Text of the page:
While it did not announce a new manufacturing facility with thousands of manufacturing jobs, Apple, the world's most valuable public company, said it planned to dedicate resources to American job creation with a $1 billion fund to invest in advanced manufacturing in the United States. Cook wants the new fund to create a "ripple effect" in the job market-he says that the manufacturing jobs created directly by the fund will also create service jobs needed to support them.
As well, Cook said that the first company which they would invest some of this money into had already been chosen, though the company itself has not been named.
Apple meant to invest in programmes that could train workers how to code, Cook added.
Apple is one of several companies which have in recent months announced major high-tech job creation initiatives in the US. But that much of the money for this effort will be borrowed rather than drawn from its substantial cash reserves. Advanced manufacturing differs from typical manufacturing in that it often requires specialized skills to produce highly engineered components that go into Apple's products.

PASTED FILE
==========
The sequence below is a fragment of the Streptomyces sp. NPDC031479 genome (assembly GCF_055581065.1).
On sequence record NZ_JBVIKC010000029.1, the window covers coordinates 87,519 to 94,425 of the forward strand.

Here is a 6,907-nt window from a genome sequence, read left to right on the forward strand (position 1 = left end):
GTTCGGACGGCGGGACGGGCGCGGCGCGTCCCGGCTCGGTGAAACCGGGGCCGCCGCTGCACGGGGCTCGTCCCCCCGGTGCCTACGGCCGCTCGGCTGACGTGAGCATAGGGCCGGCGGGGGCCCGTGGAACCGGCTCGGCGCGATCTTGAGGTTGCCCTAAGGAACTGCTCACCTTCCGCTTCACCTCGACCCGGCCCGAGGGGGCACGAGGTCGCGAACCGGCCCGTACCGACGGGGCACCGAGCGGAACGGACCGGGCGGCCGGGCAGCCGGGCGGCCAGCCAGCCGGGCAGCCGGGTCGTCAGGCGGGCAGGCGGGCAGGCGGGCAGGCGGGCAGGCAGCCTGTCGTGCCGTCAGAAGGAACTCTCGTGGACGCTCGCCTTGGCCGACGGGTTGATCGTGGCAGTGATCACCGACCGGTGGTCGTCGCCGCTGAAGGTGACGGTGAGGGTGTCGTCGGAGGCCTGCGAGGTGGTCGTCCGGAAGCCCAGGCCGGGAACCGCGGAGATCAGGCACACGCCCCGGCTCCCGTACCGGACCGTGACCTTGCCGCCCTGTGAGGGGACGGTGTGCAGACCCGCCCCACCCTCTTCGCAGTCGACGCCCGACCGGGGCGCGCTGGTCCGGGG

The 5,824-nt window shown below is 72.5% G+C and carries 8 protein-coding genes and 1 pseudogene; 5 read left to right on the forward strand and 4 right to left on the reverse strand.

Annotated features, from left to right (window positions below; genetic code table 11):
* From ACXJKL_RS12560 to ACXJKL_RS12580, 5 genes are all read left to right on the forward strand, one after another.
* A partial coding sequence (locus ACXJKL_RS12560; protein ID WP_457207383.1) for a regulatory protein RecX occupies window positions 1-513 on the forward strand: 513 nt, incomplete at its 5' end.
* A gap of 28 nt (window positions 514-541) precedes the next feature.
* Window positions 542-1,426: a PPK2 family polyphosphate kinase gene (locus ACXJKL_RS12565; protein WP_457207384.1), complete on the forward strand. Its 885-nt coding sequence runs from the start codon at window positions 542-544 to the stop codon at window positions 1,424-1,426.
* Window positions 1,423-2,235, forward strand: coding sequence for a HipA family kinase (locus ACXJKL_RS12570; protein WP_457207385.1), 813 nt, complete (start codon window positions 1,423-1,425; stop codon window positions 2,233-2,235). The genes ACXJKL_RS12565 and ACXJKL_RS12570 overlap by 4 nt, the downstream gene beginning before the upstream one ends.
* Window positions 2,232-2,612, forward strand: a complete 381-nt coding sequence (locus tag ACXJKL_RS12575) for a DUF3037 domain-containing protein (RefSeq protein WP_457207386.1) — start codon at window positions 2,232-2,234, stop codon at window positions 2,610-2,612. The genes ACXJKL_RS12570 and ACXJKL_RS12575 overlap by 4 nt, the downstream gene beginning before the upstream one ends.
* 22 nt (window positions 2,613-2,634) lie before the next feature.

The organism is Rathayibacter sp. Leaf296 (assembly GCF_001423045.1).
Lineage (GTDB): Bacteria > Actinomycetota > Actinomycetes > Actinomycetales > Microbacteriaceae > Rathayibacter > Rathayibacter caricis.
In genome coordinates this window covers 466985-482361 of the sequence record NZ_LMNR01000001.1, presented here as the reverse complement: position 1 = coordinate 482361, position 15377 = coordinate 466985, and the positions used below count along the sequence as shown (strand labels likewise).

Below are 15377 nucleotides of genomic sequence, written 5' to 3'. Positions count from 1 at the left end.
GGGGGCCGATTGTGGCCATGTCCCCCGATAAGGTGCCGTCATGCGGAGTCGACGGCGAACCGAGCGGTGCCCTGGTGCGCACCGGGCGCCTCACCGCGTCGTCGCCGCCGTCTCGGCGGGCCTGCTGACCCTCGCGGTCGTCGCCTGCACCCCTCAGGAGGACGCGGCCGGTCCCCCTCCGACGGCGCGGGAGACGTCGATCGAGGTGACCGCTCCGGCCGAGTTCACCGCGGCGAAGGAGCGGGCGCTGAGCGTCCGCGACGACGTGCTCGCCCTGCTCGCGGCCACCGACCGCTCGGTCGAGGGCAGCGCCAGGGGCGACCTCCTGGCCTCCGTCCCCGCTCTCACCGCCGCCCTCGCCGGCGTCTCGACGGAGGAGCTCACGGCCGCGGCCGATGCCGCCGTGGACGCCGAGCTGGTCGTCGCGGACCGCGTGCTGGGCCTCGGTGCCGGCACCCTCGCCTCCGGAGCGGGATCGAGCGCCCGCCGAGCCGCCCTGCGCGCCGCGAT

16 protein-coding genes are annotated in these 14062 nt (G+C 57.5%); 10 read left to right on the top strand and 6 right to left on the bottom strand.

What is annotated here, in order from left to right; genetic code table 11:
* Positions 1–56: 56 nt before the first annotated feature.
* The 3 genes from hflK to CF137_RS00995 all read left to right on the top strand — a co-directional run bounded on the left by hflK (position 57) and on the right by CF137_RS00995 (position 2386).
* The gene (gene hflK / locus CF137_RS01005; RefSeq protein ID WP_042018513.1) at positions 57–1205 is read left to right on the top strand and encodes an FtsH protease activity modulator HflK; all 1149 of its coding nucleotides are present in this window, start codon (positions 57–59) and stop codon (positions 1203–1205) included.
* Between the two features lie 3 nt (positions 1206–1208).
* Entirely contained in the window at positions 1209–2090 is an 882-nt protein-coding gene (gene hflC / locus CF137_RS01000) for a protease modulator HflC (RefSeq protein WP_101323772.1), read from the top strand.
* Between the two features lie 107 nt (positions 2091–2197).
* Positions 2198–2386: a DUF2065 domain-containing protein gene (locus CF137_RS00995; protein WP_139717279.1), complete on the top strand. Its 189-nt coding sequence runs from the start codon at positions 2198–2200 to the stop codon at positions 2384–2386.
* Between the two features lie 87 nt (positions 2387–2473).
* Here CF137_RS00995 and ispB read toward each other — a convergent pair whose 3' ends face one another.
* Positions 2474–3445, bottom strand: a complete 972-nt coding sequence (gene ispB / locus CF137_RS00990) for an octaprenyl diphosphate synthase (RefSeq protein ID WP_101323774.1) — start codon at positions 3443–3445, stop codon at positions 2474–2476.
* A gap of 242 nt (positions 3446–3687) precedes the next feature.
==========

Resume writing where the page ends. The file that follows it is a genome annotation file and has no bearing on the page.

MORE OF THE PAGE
The Apple's agenda of reinstating the manufacturing jobs fits well with the long term plans of the President Donald Trump who intends to create more jobs for the Americans.
Further, Apple has employed workers across 50 states, including 80,000 company workers in areas like research and development, customer support, financial services and Apple's 271 U.S. stores. Ninety-three percent of Apple's $256.8 billion cash is held overseas.
Amazon announced that it would create 100,000 jobs in the United States over the next two years, while Intel pledged to invest $7bn in a chipmaking plant in Arizona.
"The mentality is, 'Can we increase our output first by becoming more efficient by using better technology as the first resort?' " Augustine Tantillo, president of the National Council of Textile Organization, told the Los Angeles Times.